Select Pettigrew Surname Genealogy

Here are some Pettigrew stories and accounts over the years:

Reader Feedback - Pettigrew, An Alternative Derivation

There is an alternative alternative derivation for the name Pettigrew, that it is derived from pie de grue, meaning “crane's foot” (i.e. one with long legs).  It may not look like Pettigrew at first - until you hear it pronounced.  Then it's a dead ringer. 

This alternative theory doesn't require one to explain why the "it" was inverted to "ti", and it explains why many early versions of the name were spelled with a “d.”   

It would be great if you guys at least put the alternative theory on your page.  If Pettigrew truly means small growth, then so be it.   But if it doesn’t, it’s a little bit of humiliating etymology.  

David B. Pettigrew (

The Pettigrews and the Hamiltons

Pettigrews have often been linked to or named in conjunction with the Hamiltons, an Anglo-Norman family who became major landowners in Lanarkshire.  Perhaps a Pettigrew ancestor arrived in Lanarkshire from England as a follower of the Hamiltons.  There certainly was a connection in subsequent centuries. 

  • Thomas Pettigrew, the senior Scottish herald, married Katherine Hamilton, who was the sister of Patrick Hamilton, the first Scottish Protestant martyr (burnt at the stake in St. Andrews in 1528). Katherine and Patrick were niece and nephew of the Earl of Arran and great grandchildren of King James II. 
  • One of the main 'planters' who brought Scottish settlers across to county. Down in the early 1600’s was a James Hamilton from Ayrshire.  He acquired land at Killyleagh where Pettigrew families were to settle. 
  • In 1655 Thomas Pettigrew was recorded in the Register of the Great Seal in 1655 as a portioner (i.e. small landowner) in Shettleston on land owned by James Hamilton of Torrens.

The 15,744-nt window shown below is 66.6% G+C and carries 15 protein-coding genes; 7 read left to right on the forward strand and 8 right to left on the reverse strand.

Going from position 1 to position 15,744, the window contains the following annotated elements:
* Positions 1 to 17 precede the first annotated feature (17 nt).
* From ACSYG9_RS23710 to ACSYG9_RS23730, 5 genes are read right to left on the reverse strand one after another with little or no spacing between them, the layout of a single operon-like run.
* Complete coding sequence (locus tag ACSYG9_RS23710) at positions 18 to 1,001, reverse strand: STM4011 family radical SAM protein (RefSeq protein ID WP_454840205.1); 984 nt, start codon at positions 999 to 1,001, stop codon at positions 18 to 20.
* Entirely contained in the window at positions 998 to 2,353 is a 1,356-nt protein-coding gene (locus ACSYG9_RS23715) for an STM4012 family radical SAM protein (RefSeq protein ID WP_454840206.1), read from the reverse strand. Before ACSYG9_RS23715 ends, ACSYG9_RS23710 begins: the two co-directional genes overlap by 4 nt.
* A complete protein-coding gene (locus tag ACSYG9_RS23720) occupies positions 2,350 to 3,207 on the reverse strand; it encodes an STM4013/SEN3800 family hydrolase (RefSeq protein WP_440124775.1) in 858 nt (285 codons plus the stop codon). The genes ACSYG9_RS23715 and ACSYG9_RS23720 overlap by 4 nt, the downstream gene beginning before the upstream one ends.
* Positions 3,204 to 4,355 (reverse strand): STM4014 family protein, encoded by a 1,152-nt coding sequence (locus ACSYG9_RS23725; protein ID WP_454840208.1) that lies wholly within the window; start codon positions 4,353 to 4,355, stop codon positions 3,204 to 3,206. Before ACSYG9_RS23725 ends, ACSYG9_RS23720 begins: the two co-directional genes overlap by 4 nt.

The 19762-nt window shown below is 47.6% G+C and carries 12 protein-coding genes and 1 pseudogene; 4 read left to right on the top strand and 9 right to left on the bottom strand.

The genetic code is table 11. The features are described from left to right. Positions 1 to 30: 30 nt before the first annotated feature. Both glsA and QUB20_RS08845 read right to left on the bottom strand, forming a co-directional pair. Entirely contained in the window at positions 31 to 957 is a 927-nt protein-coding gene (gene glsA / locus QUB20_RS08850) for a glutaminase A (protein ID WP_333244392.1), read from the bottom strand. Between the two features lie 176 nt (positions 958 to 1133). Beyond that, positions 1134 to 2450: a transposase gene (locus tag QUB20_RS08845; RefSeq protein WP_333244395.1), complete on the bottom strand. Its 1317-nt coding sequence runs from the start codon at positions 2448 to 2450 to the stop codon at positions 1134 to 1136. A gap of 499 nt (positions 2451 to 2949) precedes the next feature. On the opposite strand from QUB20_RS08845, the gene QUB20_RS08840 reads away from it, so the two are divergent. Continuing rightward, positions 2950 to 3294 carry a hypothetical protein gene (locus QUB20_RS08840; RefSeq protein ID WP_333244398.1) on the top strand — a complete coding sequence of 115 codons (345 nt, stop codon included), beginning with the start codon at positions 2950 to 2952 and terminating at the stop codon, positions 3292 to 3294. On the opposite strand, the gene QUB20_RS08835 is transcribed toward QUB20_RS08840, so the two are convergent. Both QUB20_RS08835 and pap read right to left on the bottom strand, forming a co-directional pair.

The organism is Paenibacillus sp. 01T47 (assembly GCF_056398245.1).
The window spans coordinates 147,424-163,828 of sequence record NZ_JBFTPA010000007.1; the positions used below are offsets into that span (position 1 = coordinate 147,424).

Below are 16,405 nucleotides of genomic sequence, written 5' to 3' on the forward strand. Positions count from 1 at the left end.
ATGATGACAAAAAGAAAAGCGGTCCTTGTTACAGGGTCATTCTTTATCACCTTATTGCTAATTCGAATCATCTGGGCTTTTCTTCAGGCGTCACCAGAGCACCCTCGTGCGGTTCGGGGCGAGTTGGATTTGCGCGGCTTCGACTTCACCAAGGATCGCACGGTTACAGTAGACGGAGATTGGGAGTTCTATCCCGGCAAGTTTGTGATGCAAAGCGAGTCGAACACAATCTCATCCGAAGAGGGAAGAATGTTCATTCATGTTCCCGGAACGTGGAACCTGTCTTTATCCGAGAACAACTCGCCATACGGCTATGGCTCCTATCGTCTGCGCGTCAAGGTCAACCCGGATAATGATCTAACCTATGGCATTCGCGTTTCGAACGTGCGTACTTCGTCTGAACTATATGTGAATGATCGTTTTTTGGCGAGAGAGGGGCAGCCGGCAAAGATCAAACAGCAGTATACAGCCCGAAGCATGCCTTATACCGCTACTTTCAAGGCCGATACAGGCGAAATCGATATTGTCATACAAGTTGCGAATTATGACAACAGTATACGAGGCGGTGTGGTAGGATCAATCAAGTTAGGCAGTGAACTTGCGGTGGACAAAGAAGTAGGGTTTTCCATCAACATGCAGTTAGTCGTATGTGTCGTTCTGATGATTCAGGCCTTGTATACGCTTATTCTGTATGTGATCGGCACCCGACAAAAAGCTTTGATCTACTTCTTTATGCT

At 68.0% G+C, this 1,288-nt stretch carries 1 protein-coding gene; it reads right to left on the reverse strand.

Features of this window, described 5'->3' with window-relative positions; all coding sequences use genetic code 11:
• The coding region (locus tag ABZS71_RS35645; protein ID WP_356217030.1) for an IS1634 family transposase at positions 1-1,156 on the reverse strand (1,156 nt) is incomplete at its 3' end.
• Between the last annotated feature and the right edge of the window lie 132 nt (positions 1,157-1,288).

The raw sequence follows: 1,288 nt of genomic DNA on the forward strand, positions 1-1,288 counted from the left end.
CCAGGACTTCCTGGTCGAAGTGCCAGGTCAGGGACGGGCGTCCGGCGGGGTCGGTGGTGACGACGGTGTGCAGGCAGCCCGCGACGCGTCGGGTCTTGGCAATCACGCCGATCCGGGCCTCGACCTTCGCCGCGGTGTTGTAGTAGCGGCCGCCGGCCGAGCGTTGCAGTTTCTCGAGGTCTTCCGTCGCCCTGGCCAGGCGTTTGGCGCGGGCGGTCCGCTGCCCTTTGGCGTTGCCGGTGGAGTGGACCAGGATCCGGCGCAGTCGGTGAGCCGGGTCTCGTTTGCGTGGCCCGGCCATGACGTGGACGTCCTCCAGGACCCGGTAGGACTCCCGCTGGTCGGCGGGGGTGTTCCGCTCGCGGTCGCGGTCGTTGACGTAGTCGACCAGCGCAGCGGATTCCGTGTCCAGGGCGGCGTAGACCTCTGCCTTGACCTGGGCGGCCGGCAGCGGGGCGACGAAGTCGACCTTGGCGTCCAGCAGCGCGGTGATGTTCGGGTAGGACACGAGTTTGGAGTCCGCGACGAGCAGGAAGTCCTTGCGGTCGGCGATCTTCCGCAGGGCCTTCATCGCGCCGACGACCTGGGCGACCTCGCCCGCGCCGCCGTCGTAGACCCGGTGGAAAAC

The Pettigrews of Dyesholm and Malcolmwood

William Pettigrew, aged 33, left his cottage at Dyesholm one morning in January 1800 to marry Jane Pollock, aged just 17.  It was a later William Pettigrew, his grandson, who moved his family up the hill from Dyesholm in 1860 to the family farm at Malcolmwood above the Calder river.  He had married Betsie Imrie on Christmas Eve 1858 at Auchterarder in Perthshire where she had been born out of wedlock.  Their marriage was to produce seven sons and five daughters. 

In 1865 Jane Pettigrew wrote a poem about the beauty of this area which began as follows: 

"Sweet Dyesholm, sweet Dyesholm,
Thy lowery haunts I love to roam,
Thy woods, thy glens, thy mossy dell
Sweet Dyesholm I love thee well." 

Nevertheless only one of William’s sons, John, stayed at home.  William departed for America, Robert and Andrew for Australia, and Alex, Jimmy and Dick for New Zealand.

Petticrews and Pettycrews in Ireland

The following Pettycrews were recorded in Ireland in the mid-18th century:

Hugh Pettycrew
Belfast merchant who died that year
John Pettycrew
Co. Down
innkeeper in Ballynahinch
John Pettycrew
Belfast linen draper who died that year
Richard Pettycrew  
Co. Down   
horse breeder in Ballyallely
Robert Pettycrew
Co. Down
flax mill owner in Gransha
James Pettycrew
Co. Down
breeched maker in Drumalig, accused of murder